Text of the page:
The dad pay is the government most likely did the research for this drug and Harvoni. The Government, particularly at NIH in Bethesda, Md teams up with a pharmaceutical company. Tax payers pay hundred of millions on research. The the Government gives the rights to the pharmaceutical company. You would think we would get a fair price for the medications we fund!

      To bad the government isn’t in business to make money.

  • Big B

    Been virus free for 12 years now after having Hep. c, g1 for 15 years. Peg. Interferon and Ribivarian worked for me after 11 months of shots and pills! Doing coffee enemas and organics helped me I believe. Hang in there! Hopefully the treatments should be easier now with obama care paying for it. Mine was $2500.00 a month back then. Kaiser paid but now my rates are $1230.00 a month so I guess I am still paying it off. 🙂

  • Wayne

    Just starting the new Hep- C treatment— I’m 63 and RVN vet, I did the Interferon shots with Ribivarain, but it did NOT work on me- now 15 years later I’m going to try this new treatment through the VA. 1 pill per day for 3 months, I hope it works !! the pill is Ledipasvir 90mg/Sofosbuvir 400mg. fingers are crossed !!!

    • Billy Parks

      All the best Wayne. This should be the last treatment you will need. Peace

  • Lanny

    I am in my 8th week of treatment with the drug Harvoni and I am free from the hep c virus , the blood work showed it was not detected. I still have liver scarring but I am going to begin taking supplements for liver health when my treatment is over. My doctor had to fight the insurance company to pay for it because the meds cost $1000.00 each pill. Thank you Lord for this blessing.

  • Rodaja

    Itchycoo Park; What did you do there — I got high!
    Man, the seventies ravaged many of us “Small Faces” who went to Itchycoo Park. I was on 3 different treatments for Hep C -Geno#1. First 2 treatments didn’t work. Tri Treatment worked! The one I was on was Telaprevir, Interferon, and ribavirin. It kicked my butt, but it worked. Treatment was late in regards to developing Cirrhosis (compensated). Three months after 48 week treatment I had an ischemic stroke. Have right side deficiencies. Hey, Rock Is (was) my life, and this is my song (B.T.O.)When the music was over many did not survive. I am very glad though that I survived, I have been SVR for 2 1/2 years now and the Cirrhosis is stable. Man, don’t wait to get treated; Hebrews 13:6 (NWT), be of good courage! Be Altruistic, Get Treatment.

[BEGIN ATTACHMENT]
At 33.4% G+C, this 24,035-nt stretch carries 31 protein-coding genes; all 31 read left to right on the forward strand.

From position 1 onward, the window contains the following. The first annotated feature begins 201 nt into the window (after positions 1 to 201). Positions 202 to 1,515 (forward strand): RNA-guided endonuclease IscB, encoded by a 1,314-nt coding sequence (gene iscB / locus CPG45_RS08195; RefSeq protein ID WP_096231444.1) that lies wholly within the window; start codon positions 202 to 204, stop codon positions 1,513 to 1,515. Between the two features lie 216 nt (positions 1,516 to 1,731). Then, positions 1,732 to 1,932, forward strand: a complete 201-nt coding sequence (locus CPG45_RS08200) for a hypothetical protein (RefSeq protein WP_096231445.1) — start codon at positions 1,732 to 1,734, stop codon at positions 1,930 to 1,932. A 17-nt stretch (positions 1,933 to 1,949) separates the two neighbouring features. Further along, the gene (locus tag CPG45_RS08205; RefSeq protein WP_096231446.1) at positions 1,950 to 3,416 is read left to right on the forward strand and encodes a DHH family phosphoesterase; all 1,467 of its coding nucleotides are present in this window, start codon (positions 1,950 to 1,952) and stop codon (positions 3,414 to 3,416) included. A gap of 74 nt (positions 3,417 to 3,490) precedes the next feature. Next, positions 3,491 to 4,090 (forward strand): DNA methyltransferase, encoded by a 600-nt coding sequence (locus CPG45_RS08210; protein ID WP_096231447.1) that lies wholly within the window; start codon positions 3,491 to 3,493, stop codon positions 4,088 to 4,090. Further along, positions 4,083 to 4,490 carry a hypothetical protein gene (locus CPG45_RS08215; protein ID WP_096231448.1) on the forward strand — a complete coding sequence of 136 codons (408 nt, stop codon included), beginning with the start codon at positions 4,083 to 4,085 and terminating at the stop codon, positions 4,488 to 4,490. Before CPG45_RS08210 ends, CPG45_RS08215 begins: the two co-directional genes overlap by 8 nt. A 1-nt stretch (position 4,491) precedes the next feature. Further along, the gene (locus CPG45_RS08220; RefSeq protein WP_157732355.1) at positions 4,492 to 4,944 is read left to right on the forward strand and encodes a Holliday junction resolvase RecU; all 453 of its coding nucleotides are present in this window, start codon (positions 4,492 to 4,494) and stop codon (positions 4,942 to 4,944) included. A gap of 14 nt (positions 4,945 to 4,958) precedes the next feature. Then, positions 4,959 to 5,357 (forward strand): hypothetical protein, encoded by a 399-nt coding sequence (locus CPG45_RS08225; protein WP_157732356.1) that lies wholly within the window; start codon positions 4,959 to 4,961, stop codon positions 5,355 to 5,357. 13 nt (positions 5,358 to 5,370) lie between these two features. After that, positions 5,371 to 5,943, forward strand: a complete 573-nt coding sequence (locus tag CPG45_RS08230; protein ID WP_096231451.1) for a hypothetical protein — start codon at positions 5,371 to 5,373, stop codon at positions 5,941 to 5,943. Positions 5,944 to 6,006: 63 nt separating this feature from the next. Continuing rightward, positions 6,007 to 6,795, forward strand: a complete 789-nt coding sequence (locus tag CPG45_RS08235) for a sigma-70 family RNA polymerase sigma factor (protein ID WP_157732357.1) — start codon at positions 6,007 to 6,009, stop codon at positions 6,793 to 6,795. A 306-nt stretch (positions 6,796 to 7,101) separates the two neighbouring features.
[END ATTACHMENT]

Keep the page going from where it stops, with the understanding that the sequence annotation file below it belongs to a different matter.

• Billy Parks

      That’s awesome!

  • Lauran Preacher Webb

    My prescription for Harvoni 90 day treatment is $95, 000.

  • Leslie Lane

    I took Savoldi and Olysio for 12 weeks The cost was almost $157,000 but I got lucky and I had covered all my out of pocket expenses for last year and my insurance covered all of it. I had NO side effects at all. All my blood tests are showing 0% of the Hep C virus in my body now. August will be 6 months since I finished therapy and if I show 0% then I am considered in remission. I tried to take the old treatment with peginterferron and ribroflavin but after 6 weeks I thought I was going to die and had to stop it. My insurance company will not cover this treatment now unless you try the old treatment first and fail. I think it is a shame people have to still suffer through unbearable treatments when there are new options available that work much better at curing you plus have less to no side effects!!! It’s all about MONEY not what’s best for the patient. Blame this on the insurance companies!!! Thank God I got lucky and I hope I stay virus free the rest of my life!!!

    • Billy Parks

      Why blame it on insurance companies? It is the pharmaceutical companies screwing us by charging so much. I don’t blame the insurance companies not wanting to pay these astronomical prices.

      There are several other drugs coming out very soon. And they will keep coming . Then there will be competition in the market which should bring the prices down. We can only hope. It should be affordable to all who need it. Period!

    • Christine McGill

      I am so happy for you. I did the peginterferron & ribroflavin for 3 months. I was not monitored properly at a clinical trial. I went to my Primary care doctor for a regular check up, I felt like I was going to die too. My Dr. called & sent a letter urging me to STOP treatment. My white blood count was under 500 which he said,” I would be treated as a leukemia patient,”. These idiots wouldn’t take any responsibility for my condition. I would not wish this treatment on anyone, it is horrible!! Please be careful if you ever sign up for a clinical trial, they put unqualified people in medical positions they no nothing about. It makes me sick the wonderful insurance companies are making people take this torturous treatment, THAT DOES NOT WORK!!! Be careful out there, I am sharing this so people will not have to learn the hard way. God Bless you <3

  • Amy

    Darn, it’s been16 years since I was diagnosed with hep c. I’m glad there’s good treatment that’s better than the peg interferon and ribavirin I did back in 2000. Without insurance currently and the price of meds looks like I’ll need a transplant by the time my insurance kicks in after I’m married. Sucks, i think that maybe someone else needs the liver more but money does make the call in the long run. I don’t want to die because I can’t afford the meds now and will need a transplant before I can afford them. At least the insurance will be there at my worst. Money and greed makes the world go round, can’t change that. No response needed